Aside from the signal speeds, there is a way to increase ATCA computing density by 50% in a horizontal 6-slot chassis. By integrating the switch fabric functionality into redundant shelf managers, two slots that are usually dedicated switch fabric slots in the ATCA shelf are saved. The two extra slots are utilized as standard payload (node) slots, which greatly increases the performance density. Thus, instead of having only 4 payload slots in the 6U shelf, there are a full 6 slots available.
The ATCA backplane has to be specifically configured to properly route the switch/shelf signals and be integrated mechanically into the enclosure. The shelf switch slot can be a 1GBe base and 10/40GBe fabric layer two or layer three managed switch on the same module. For many data centers and other applications, front-to-rear cooling is not a requirement. Thus, the cooling configuration can be side-to-side. The 5U-6U size is very attractive to reduce providers’ overhead costs. A vertical ATCA chassis with 14 slots is often not fully subscribed, wasting valuable rack space and increasing costs. The mid-range size utilizes all of the slots, bringing down the overhead costs. If a 6U chassis now offers 6 payload slots, then two units equals the computing density on one 14-slot vertical chassis (two Dual Star configuration slots for switches and 12 payload slots). Thus, including the benefit of less overhead, you have 12 payload slots in two 6U units (12U) versus 12 payload slots in one 13U-15U high Dual Star horizontal chassis.
Figure 1 shows a 6U-high ATCA enclosure with combined switch/shelf manager slots. This type of ATCA shelf can be configured for full High Availability (HA) redundancy across all FRUs — including power modules, shelf managers/ telco alarm, cooling units, and switches. For applications that do not require AC power, this type of chassis configuration can be performed in a 5U height. When developing a horizontalmount enclosure, it is important to place units such as the shelf managers where they can be easily accessible in the front and placed in the optimal location for both signal performance (re: length of signal trace, etc.) and thermal management.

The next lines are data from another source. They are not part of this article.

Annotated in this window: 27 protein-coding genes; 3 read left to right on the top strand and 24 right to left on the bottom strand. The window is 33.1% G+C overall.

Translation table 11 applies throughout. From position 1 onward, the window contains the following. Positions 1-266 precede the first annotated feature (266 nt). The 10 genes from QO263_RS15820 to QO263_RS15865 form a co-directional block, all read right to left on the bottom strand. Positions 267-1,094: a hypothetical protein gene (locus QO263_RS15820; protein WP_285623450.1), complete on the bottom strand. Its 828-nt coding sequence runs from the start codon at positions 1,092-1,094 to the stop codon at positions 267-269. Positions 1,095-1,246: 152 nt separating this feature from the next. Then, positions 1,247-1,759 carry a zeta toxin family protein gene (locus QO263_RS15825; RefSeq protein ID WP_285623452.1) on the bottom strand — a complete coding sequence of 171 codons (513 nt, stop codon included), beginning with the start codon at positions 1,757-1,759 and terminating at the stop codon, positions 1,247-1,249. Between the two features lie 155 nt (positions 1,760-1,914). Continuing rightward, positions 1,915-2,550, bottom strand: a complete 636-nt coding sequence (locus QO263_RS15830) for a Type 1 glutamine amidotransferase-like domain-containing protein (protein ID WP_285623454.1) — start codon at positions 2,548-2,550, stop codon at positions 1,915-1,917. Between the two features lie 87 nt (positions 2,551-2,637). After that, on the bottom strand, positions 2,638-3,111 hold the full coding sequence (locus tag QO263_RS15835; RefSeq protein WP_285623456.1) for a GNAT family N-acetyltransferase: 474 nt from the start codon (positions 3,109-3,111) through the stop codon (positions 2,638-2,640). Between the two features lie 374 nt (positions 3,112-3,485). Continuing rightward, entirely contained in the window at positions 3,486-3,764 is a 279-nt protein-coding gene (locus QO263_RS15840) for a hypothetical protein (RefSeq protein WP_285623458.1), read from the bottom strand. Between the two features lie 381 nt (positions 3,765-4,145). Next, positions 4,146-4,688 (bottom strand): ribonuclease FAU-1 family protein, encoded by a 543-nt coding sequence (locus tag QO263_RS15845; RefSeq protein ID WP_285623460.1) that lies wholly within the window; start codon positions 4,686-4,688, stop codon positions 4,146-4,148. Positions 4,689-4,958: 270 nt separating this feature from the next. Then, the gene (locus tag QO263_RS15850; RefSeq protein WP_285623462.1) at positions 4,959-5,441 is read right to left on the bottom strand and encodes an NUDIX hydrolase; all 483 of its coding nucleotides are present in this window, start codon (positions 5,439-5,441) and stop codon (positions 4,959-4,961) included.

While aiming for the goal of increased performance density, it is important that you do not impede other critical functions. For example, rear IO access should not be impeded in your attempts to offer AC power, cooling, or shelf managers. Issues such as removable air filters and shelf managers that can conveniently be extracted, cable management hooks/tabs, and even an aesthetic design cannot be overlooked.
Performance density is not limited to horizontal-mount chassis, as signal performance increases along with more advanced chips such as using dual Intel Sandybridge chips on a board, and the heat buildup is intense. It’s not uncommon to see demands of 325W/front slot or more as we approach the barriers of physics in forced-air cooling, balancing airlow, acoustic noise limits, static pressure, etc. Plus, adding up to 80W/slot in the RTM area exacerbates the issue. In many cases, the only feasible solution is to increase the chassis height. Figure 2 shows the CFD thermal modeling of a 15U AdvancedTCA (Figure 3) geared to cool 400W/slot. The image shows the air velocity (yellow and red are faster airflow). From examining the effects on each slot in the enclosure, the designers can incorporate air plenums, adjust fans, and more, to optimize the cooling.